Earned my Court Interpreter Certificate!

Certification is important to me because it requires me to improve my skills so I can give better service to consumers.

I just found out I earned the Texas Board for Evaluation of Interpreters Court Interpreter Certificate (BEI CIC)! This is a very stringent test of ASL/English interpreting skill in legal / judicial / law enforcement contexts. It took two attempts, almost three years apart, for me to pass. The first time it took seven months to find out I didn’t pass; the second time it took three months to find out I passed. There was a whole year during COVID-19 quarantine when they were not administering the test, so when the BEI started administering the test again, I jumped on the chance to take it. I needed it to keep doing legal interpreting in my home state of Arizona!

The Arizona Commission for the Deaf and Hard of Hearing (ACDHH) is the licensing body for ASL/English interpreters in the state of Arizona, and in order for one to get a license, one must be certified by either the Registry of Interpreters for the Deaf (RID) or the BEI. That’s just for a general license. For the Legal A license, which is required for an interpreter to work alone in all legal settings, one must hold either the RID Specialist Certificate: Legal (SC:L, which was placed under moratorium in 2016) or the BEI CIC. One used to be able to take the SC:L test at any nearby testing location, but the BEI CIC test can only be taken in Austin, TX, which makes taking the test a business trip, including flight, hotel, and rental car— quite expensive! It’s worth it to me, though, because I love legal interpreting, have been doing it for six years now, and needed the BEI CIC to keep doing it. I do get paid more for legal interpreting, and am more in demand because I can be assigned to do legal jobs, so the expense of becoming certified is a worthwhile cost of doing business. Above all, certification is important to me because it requires me to improve my skills so I can give better service to consumers.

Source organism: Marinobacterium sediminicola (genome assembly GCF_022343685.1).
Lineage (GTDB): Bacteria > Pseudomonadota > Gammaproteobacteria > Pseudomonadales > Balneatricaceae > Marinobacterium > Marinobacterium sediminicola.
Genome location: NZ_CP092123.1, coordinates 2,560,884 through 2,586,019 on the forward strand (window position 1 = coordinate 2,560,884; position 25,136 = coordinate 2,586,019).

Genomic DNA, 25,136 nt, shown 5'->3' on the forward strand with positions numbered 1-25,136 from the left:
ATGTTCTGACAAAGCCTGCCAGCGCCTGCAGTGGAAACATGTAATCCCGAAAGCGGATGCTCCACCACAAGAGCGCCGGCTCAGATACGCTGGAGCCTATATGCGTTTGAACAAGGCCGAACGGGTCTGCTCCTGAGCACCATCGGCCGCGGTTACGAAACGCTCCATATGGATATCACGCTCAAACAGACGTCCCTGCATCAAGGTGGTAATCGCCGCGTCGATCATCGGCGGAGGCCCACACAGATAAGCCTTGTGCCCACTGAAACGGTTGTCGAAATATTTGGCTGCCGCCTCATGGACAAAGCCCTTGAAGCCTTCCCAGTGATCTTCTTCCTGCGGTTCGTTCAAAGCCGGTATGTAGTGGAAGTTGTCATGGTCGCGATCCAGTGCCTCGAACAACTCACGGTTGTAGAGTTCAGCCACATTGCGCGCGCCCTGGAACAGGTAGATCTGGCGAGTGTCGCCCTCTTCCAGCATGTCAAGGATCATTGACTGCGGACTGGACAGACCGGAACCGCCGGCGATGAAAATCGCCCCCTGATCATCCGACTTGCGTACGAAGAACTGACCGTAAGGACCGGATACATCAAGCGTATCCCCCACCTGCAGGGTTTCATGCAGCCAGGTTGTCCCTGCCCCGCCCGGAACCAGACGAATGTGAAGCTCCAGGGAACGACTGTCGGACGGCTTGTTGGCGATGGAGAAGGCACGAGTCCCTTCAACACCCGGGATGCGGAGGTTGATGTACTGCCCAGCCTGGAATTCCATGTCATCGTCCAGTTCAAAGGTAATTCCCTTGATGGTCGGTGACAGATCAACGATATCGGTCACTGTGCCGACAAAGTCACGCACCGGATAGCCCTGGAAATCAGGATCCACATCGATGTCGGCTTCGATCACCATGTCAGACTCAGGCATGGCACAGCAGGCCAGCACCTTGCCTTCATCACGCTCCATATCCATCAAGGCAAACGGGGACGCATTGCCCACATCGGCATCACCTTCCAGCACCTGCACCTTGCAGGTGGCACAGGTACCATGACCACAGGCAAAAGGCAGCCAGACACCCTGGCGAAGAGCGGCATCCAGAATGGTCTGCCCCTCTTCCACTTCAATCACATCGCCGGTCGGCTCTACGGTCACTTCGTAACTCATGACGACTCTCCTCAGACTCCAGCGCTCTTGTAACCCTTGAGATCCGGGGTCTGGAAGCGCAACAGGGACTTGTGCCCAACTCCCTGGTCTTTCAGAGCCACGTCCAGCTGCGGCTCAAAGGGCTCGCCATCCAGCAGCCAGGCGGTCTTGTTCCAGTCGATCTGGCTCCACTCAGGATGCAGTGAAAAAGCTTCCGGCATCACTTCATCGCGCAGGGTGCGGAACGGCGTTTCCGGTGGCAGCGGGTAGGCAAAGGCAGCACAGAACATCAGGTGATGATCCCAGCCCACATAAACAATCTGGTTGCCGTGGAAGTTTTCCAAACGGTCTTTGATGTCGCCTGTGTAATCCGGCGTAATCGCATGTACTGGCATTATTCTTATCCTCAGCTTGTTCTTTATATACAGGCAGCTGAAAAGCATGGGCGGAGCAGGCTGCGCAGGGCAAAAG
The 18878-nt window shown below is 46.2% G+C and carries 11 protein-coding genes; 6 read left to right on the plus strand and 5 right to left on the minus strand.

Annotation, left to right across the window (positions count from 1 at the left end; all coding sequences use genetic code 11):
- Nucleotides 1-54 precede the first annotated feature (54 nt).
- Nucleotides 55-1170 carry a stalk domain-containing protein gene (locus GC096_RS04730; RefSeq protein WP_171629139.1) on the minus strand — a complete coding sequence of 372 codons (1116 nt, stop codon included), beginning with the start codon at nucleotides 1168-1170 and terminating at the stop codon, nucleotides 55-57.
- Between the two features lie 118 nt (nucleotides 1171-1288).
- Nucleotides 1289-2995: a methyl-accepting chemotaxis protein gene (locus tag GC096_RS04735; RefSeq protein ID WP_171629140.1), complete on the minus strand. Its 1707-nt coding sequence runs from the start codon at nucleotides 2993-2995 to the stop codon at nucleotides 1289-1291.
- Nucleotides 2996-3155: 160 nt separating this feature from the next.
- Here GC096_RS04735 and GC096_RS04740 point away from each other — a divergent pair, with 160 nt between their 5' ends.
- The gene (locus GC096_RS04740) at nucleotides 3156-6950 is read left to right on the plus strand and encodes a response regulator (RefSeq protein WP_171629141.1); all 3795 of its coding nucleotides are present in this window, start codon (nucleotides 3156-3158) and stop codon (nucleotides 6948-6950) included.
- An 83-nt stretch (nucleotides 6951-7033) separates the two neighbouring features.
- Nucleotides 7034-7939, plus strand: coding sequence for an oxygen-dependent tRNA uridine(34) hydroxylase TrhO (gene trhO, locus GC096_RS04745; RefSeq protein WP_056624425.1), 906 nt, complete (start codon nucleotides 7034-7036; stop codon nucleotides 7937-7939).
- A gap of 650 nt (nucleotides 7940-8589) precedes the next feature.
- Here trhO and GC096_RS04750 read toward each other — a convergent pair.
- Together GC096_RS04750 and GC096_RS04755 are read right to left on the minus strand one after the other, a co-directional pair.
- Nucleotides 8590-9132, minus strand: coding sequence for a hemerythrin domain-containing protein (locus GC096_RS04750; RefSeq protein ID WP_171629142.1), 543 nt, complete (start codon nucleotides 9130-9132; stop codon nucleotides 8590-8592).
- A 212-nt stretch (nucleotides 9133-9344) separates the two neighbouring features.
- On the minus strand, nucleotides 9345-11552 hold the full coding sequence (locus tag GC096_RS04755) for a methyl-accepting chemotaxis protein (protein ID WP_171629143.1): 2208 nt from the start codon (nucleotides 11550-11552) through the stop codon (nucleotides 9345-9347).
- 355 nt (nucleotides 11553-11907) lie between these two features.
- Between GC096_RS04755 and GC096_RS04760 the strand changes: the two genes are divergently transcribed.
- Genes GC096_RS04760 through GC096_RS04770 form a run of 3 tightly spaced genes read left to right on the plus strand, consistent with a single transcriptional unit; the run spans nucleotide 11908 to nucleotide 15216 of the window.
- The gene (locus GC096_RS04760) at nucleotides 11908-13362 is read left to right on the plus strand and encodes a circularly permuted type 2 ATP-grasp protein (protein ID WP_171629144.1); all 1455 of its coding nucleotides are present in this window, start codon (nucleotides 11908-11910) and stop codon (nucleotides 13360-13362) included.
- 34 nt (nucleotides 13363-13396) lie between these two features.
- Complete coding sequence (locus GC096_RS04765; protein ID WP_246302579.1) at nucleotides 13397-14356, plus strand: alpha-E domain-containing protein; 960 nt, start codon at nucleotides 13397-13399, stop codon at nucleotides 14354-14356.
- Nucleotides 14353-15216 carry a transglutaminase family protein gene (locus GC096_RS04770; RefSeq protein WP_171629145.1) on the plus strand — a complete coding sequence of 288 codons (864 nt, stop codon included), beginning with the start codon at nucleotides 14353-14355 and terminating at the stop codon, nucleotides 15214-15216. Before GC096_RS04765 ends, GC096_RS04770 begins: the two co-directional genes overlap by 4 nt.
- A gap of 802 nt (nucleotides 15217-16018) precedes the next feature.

This is my sixth interpreting certificate. I earned the California Association of the Deaf Certificate of Competence Level IV – Advanced (CAD IV) in 1991, the National Association of the Deaf Certificate of Competence Level IV – Advanced (NAD IV) in 1998, the RID Certificate of Interpretation (CI) in 1998, the RID Certificate of Transliteration (CT) in 1999, the NAD-RID National Interpreter Certificate (NIC) Master in 2010, and now the BEI CIC in 2021.